Meditation-a growing medicine

Tranquil Sunset

 

 

Meditation is a tradition that goes back thousands of years.  Countries like India, China and Japan lay claim to its origin so we  can’t say for sure where it first began; however, most experts agree  that its original purpose was a desire to understand the conscious  mind. Today meditation is used across the world as both a spiritual  and physical tool.

Spiritual Meditation

Meditation is influenced by both the Buddhist and Hindu philosophy, but there are other religions that have elements of meditation. Those who practice meditation for spiritual benefits believe that it opens the mind to divine influence and can serve as a form of prayer. In this case the purpose of meditation is to attain an increased understanding of spiritual truths.

Physical Meditation

Meditation can involve techniques of physical and mental relaxation. Sitting or lying in a relaxed position and including deep breathing are a central part of this type of meditating. For people who focus on this form of meditation, eliminating the worries of daily life is key. As a result of physical meditation, people feel better equipped to take on personal problems. As well, they tend to feel more confident and focused.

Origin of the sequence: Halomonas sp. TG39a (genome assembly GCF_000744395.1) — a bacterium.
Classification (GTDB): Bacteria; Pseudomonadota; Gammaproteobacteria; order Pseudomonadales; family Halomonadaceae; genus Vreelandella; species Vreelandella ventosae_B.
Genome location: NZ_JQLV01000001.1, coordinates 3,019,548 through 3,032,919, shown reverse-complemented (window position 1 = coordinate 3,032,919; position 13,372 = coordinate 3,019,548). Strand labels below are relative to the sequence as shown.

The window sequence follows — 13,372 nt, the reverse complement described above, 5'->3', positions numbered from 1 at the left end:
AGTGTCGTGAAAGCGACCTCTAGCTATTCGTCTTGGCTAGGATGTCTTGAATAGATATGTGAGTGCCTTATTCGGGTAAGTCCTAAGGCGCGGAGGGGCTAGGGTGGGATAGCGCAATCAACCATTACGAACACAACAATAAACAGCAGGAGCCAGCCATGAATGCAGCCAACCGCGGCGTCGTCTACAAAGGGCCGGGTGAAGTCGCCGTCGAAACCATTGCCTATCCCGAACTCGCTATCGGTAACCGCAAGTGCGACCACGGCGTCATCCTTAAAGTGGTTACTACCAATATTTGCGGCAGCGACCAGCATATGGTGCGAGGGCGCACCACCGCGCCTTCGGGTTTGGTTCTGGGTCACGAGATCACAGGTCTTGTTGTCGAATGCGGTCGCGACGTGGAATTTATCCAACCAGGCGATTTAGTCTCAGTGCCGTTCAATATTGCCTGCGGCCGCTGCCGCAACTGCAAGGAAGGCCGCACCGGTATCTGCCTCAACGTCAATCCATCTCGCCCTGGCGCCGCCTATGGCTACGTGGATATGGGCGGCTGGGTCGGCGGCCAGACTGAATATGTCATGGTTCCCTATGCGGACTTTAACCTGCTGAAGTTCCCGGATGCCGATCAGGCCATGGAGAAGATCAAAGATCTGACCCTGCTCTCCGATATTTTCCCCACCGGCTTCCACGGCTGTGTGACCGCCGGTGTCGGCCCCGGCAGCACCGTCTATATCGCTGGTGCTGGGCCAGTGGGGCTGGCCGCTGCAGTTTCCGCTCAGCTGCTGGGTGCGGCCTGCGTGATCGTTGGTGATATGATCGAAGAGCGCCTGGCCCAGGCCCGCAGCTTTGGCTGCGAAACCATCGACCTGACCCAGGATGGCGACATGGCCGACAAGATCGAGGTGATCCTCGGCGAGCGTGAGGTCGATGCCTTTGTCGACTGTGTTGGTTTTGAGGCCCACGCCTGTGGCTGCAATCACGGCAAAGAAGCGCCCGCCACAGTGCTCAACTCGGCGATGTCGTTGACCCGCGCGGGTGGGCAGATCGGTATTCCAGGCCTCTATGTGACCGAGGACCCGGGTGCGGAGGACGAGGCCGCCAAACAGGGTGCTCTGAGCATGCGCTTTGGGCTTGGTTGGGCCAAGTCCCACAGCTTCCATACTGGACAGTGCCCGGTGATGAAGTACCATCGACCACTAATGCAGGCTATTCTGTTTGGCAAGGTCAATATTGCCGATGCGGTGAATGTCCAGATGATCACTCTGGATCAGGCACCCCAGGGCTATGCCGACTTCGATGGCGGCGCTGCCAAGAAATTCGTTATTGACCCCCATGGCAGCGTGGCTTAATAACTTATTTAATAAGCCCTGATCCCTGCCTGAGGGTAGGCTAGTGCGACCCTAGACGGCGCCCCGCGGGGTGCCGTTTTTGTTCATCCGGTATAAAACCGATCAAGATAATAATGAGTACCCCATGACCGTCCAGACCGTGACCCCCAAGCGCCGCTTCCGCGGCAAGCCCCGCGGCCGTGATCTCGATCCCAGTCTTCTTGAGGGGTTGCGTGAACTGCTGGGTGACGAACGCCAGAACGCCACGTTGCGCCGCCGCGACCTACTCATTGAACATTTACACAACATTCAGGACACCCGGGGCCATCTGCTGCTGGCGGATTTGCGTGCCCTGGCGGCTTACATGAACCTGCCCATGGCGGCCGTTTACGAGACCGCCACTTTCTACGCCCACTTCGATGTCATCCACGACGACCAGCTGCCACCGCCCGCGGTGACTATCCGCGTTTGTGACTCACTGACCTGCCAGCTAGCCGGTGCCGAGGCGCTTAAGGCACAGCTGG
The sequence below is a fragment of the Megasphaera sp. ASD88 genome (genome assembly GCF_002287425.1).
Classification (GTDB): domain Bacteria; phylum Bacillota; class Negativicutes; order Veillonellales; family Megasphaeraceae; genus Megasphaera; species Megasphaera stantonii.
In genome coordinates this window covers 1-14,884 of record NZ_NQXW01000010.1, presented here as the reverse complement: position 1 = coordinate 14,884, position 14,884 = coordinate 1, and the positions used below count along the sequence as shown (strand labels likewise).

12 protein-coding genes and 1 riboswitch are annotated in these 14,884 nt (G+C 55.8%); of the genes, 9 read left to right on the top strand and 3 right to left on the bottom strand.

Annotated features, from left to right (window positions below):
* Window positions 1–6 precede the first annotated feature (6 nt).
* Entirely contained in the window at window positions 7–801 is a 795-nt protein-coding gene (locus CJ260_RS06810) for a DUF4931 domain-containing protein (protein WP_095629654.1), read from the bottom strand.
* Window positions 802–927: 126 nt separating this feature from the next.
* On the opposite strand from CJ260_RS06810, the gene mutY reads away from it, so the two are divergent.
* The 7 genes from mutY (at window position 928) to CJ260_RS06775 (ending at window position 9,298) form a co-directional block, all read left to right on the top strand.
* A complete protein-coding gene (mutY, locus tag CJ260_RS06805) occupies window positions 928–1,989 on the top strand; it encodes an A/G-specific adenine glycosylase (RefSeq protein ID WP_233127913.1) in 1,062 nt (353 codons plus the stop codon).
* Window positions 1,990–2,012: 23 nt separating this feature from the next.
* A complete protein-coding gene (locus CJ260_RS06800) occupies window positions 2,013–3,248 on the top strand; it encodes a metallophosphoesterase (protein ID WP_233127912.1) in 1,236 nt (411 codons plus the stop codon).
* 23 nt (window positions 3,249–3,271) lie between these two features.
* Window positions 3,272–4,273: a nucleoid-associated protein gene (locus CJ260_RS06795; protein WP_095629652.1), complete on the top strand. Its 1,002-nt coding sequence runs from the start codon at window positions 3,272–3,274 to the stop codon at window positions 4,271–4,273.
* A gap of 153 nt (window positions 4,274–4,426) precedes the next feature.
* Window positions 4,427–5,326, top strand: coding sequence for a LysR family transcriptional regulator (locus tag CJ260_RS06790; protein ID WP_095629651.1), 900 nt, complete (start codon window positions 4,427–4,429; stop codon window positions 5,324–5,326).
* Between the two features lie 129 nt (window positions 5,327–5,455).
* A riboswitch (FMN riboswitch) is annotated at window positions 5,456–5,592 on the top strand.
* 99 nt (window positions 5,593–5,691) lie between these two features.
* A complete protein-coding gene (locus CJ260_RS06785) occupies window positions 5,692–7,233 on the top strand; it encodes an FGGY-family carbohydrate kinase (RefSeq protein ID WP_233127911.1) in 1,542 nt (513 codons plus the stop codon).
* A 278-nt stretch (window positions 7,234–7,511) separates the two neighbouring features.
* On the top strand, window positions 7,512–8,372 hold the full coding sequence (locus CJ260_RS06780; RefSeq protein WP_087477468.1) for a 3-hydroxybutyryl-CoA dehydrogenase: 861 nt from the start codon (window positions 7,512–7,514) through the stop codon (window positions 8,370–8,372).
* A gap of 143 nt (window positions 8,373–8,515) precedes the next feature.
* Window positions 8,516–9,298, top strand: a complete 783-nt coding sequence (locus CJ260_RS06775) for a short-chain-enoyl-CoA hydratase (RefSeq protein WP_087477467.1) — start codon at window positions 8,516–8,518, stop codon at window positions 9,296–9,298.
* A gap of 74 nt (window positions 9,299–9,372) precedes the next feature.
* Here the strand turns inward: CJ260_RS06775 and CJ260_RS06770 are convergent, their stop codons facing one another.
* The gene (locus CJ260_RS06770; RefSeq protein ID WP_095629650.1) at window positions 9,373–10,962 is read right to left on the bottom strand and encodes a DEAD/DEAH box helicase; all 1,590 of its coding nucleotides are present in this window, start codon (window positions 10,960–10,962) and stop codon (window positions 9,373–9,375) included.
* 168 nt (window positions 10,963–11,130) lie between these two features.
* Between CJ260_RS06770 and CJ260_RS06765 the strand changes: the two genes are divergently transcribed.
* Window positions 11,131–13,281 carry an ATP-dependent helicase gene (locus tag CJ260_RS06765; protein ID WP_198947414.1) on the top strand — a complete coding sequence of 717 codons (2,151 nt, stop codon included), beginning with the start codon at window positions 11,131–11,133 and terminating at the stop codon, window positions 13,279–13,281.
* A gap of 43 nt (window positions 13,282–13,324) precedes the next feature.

Medicine

In North America anxiety, addiction, stress and cognitive problems have traditionally been treated with drug therapies. Studies now show that meditation is linked to improvement in these psychological areas. There is also research that suggests meditating can reduce blood pressure and stress hormone levels.

According to neuroscientist at Yale, meditation changes the cells and neurons in our brain. They say that cells and neurons in the brain are always making new connections and disrupting old ones based on response to different stimuli.

Research conducted at Massachusetts General Hospital indicates that 60 to 90 percent of doctor’s visits in the United States are for stress-related conditions. The statistics are likely much the same in Canada. There has never been a bigger need for stress therapies.

Most of the studies conducted on meditation in the past have been largely based on loose tools such as questionnaires, but Harvard School of Medicine is leading a comprehensive five year study using neuro-imaging and genomics technology. So far the examinations show that meditation techniques can switch on and off some genes linked to stress and immune function.

This ongoing study could convince more doctors to prescribe this alternative when it comes to combating modern ailments.

 

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